How they occupy their working time is easy to describe: they read, write, test and re-write code. Most of the time is actually spent fixing errors (known as debugging) and going through documentation (learning). The program needs to run without errors and serve its purpose, but also, it is important that the code is simple enough for humans to understand (for another programmer or the future self of the programmer who wrote it), as it is read more times than it is written.
The value of this work, it is said, is to automate processes, which increases efficiency, but this is a misrepresentation. A video game programmer does not automate amusement, and a social network programmer is not making relations more efficient. They are creating, improving, or maintaining software, a technological product with very special characteristics. The business value of the software developer’s jobs is what can be done with the software they develop.
What makes software unique? First, no other kind of engineering makes experiments so cheap and fast. Open a terminal, type the magic words, check if it works, and feel a bit of either dopamine, if it does, or cortisol, if it doesn’t. On the business side of software, fixed costs (as the required hardware and infrastructure) get exponentially lower following Moore’s Law, and the only variable cost is developer’s time, so once a product is finished (a meaningless concept in software), the marginal cost is around 0. With volume, some technical problems can arise, such as scaling infrastructure, but this is also becoming easier and cheaper than ever to manage thanks to the cloud. As with any product, however, there will be some growing costs involved, such as sales, marketing, and support. Software also gives user quick, precise, and predictable feedback for their actions, making communication less noisy -as in signal versus noise- than it would be with human interaction.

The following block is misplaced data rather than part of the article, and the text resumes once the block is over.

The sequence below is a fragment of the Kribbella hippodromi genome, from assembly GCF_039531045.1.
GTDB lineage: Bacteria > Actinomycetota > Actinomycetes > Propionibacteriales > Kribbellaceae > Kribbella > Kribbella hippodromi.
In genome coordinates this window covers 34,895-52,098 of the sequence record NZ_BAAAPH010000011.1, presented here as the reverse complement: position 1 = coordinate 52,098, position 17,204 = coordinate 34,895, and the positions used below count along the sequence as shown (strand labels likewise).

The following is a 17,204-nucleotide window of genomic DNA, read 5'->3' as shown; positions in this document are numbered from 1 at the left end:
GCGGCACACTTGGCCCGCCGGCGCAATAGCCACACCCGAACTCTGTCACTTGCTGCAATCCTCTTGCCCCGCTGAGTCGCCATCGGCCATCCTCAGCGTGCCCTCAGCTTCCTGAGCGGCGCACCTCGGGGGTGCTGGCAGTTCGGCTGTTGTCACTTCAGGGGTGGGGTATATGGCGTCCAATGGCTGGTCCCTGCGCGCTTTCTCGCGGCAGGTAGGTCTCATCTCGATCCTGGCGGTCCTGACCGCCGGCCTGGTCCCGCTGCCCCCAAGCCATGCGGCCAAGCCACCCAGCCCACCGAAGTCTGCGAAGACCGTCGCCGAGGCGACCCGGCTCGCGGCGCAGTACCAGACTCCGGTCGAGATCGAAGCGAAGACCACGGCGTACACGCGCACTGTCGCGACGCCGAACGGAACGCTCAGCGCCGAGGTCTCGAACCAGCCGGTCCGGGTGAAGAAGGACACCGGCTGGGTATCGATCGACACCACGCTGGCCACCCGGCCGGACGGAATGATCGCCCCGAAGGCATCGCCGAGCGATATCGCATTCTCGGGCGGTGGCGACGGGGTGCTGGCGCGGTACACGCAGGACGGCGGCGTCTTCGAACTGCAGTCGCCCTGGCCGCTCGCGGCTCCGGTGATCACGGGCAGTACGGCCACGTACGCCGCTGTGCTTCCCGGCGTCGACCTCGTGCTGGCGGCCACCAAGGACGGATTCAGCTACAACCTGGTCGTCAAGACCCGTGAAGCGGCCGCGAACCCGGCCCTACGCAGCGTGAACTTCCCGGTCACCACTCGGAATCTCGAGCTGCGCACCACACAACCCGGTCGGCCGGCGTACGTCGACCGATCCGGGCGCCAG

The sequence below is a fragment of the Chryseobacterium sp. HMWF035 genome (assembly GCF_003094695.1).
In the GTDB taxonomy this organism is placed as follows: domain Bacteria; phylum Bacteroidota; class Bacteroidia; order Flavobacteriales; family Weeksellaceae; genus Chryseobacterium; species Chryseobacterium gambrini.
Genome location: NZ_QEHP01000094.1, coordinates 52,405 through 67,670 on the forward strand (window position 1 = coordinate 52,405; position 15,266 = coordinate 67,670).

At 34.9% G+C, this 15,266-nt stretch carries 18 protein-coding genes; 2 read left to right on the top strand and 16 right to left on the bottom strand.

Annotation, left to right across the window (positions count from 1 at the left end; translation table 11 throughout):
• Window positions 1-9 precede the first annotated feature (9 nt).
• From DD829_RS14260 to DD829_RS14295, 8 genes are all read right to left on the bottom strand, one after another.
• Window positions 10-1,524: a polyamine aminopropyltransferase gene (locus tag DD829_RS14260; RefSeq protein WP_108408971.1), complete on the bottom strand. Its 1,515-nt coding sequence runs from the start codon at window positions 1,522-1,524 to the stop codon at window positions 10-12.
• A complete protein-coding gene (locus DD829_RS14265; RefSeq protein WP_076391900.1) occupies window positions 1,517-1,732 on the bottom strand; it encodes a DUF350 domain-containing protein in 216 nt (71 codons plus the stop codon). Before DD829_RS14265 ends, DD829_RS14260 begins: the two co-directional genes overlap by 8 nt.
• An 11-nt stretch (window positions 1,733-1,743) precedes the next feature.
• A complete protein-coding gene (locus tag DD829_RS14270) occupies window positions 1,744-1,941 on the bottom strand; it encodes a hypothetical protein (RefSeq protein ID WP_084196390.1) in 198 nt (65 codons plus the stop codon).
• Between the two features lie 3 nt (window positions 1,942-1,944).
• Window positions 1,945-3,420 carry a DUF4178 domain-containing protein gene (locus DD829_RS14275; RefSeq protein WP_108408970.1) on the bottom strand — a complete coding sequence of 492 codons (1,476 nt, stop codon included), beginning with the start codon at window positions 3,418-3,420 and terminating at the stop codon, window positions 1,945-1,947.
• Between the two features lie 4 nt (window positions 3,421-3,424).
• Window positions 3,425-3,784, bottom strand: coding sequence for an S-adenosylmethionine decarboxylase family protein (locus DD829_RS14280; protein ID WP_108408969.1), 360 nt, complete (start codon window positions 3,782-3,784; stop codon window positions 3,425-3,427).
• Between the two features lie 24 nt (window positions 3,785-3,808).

Due to all these features, software is usually more efficient than its physical world equivalent (think letter vs email), but this is a possibility, not a given. It is true that developers have an unhealthy obsession with efficiency, but writing code is not a valuable activity per se. If the task that is automated is worthless, no efficiency can be gained, and some low tech systems are just good enough, so there is little a computer can do to help (think Dabbawalas)